Soil management for more forage
The key to optimal irrigated forage production in Wyoming is knowing and understanding the fertility status of soils. Occasional soil tests (at least once per year or two) give producers a rundown of nutrient, salt, and organic matter contents, as well as the pH, water-holding capacity, and other information crucial to good management. Soil sampling should be done at least six months prior to fertilizer application. The University of Wyoming has publications that describe how to collect samples and interpret results (see Internet links below).
Alfalfa is well adapted to high pH soils that are deep and well drained and is the most popular forage crop in Wyoming with about 570,000 acres harvested in 2007. Optimal yields extract a great deal of nutrients from the soil: about 55 pounds of N per ton harvested per acre, 15 pounds of phosphate, and 60 pounds of potassium, as well as appreciable sulfur, zinc, and boron. Since alfalfa fixes all the N it needs from the atmosphere, there is no need to apply N. In fact, applying N fertilizer to alfalfa is a good way to weaken the stand and favor any grasses or weeds that are present. Ten to 15 pounds per acre of N at planting can speed establishment, but, with proper inoculation with N-fixing bacteria, new alfalfa stands begin fixing N rapidly.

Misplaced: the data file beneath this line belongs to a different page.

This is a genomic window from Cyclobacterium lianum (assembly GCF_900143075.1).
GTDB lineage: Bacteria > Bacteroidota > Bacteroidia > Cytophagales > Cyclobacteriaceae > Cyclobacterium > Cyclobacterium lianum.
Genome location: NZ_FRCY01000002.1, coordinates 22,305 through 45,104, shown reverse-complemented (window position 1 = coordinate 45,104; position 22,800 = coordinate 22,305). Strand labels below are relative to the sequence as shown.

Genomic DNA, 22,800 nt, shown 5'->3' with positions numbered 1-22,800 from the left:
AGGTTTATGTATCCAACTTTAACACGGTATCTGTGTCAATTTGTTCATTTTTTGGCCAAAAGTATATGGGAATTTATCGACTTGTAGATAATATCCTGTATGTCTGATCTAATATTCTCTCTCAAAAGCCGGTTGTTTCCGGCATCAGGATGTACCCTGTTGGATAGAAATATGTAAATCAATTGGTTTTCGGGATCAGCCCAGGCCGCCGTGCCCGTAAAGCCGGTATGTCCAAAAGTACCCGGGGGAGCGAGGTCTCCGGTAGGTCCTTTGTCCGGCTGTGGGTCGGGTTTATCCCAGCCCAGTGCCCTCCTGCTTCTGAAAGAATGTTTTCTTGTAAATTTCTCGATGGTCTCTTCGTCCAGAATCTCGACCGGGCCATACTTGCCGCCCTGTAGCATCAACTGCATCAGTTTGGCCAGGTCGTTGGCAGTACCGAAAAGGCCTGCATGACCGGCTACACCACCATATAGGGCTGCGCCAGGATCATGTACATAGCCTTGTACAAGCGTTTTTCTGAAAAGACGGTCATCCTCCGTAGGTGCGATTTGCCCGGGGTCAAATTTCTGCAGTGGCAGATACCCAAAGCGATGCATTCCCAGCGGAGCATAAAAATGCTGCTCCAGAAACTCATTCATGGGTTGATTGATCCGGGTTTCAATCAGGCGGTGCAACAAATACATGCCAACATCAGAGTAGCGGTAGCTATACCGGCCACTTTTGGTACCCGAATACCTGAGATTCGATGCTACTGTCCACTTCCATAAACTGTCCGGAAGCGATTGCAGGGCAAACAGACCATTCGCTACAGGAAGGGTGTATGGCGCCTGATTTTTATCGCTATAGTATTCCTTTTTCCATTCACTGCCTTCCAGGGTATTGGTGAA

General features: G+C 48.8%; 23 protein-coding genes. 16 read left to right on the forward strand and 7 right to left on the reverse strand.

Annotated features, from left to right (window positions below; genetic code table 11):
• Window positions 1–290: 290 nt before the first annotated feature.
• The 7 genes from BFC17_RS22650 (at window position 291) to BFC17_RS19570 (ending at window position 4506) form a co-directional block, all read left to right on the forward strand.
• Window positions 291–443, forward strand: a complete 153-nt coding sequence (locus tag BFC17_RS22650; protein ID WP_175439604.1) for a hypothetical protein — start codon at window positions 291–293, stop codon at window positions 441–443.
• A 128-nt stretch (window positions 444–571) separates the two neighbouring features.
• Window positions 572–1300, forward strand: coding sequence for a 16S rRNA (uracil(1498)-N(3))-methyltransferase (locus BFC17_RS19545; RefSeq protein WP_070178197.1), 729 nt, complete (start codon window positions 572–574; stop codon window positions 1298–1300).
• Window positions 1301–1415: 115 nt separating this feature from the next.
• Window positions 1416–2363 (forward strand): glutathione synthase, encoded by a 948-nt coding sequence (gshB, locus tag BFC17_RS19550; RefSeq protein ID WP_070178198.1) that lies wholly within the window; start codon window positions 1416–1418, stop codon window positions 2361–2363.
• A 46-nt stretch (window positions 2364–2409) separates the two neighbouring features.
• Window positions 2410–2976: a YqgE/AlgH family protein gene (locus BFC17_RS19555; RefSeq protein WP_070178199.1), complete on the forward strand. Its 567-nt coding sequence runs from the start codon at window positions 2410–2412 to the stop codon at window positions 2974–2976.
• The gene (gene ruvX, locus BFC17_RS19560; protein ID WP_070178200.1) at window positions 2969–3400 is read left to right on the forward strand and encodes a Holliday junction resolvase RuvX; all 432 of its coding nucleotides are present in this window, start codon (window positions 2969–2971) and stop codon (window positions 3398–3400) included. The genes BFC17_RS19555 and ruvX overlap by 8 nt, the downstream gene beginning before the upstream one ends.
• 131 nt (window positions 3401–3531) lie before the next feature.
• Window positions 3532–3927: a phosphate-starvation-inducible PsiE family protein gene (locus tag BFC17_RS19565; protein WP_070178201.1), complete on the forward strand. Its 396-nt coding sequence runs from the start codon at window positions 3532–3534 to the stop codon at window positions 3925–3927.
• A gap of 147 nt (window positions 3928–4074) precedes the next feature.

In mixed grass-alfalfa stands, the alfalfa can supply all the N needs of the grass. Applying N fertilizer favors the grasses and will decrease the amount of alfalfa. Pure grass stands respond well to N fertilizer, but the form and application method should be considered.
Phosphorus is most often limiting for alfalfa yield and should be applied every year if indicated by a soil test. Although producers in many parts of the United States can get away with multi-year applications of P (i.e., applying two or three years worth at once), our high soil calcium contents can rapidly tie up excess P, so we recommend annual applications for Wyoming. Exceptions might be southeastern and northeastern Wyoming where higher precipitation creates lower soil pH and calcium contents.